Photography and Politics in America: From the New Deal Into the Cold War
In the early and most intense years of the cold war, social documentary photographers often found themselves in ideological turmoil or, worse, in trouble with the government. In Photography and Politics in America, Lili Corbus Bezner argues that many of the photographers of this period retreated from overt political content. Although many critics defended the trend, arguing that truly visionary art transcended politics, Bezner notes that the cold war era effectively silenced some of the most socially engaged photographers in American society.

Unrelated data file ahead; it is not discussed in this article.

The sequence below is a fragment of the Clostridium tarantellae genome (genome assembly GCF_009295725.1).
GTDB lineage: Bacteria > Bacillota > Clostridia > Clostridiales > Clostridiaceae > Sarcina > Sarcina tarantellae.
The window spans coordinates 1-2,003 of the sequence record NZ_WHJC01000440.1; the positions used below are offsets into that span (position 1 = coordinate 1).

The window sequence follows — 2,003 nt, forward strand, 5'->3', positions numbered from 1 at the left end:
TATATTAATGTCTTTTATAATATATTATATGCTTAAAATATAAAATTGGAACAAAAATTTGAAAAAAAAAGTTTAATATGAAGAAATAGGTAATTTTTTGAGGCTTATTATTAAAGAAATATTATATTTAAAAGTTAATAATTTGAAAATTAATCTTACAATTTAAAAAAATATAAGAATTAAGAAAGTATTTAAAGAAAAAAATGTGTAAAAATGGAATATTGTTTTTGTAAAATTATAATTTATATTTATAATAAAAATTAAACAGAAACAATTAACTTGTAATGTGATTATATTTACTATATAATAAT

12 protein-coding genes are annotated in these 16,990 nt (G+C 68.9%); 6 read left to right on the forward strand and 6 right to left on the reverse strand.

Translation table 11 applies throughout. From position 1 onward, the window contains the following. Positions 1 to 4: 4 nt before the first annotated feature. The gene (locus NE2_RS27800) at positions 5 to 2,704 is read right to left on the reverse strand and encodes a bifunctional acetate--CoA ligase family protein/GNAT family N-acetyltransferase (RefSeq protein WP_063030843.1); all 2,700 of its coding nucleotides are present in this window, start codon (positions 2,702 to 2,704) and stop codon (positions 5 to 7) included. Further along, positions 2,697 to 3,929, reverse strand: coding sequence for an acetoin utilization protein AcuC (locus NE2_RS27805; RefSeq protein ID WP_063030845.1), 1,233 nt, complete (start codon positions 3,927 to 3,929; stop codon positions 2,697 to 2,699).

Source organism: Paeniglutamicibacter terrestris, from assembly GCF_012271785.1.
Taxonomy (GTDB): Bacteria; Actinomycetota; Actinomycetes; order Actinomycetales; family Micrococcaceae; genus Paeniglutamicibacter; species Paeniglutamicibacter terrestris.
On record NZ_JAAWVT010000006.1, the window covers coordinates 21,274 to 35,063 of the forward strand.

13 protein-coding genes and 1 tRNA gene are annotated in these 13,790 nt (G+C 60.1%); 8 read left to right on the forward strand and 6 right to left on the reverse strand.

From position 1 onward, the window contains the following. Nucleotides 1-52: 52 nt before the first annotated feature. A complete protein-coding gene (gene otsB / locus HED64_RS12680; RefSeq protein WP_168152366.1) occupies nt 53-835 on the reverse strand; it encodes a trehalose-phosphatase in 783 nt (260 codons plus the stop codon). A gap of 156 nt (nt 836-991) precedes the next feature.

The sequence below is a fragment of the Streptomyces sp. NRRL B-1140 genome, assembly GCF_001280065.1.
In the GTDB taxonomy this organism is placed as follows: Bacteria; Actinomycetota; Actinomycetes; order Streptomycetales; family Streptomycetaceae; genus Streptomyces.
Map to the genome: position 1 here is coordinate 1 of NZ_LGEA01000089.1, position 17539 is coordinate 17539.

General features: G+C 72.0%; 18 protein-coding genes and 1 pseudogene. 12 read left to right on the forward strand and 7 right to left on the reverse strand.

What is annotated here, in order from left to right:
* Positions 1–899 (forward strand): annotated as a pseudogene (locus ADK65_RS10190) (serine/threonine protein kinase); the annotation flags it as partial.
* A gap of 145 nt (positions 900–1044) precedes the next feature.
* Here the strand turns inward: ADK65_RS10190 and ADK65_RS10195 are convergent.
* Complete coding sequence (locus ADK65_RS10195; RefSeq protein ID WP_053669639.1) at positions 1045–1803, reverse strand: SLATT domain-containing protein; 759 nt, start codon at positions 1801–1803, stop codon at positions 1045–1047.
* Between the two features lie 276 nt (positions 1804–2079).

In this compelling book, Bezner brings back many of those silenced voices and offers the first detailed analysis of social documentary photography from the Depression through the early cold war years. She traces the political and artistic struggles of socially concerned photographers, often using original and never before published interviews with artists. She explores the little-known history of the controversial, blacklisted Photo League and leading member Sid Grossman. And she recalls some of the most important moments in American photographic history of the 1950s, such as the blockbuster exhibition The Family of Man and Robert Frank's influential book The Americans.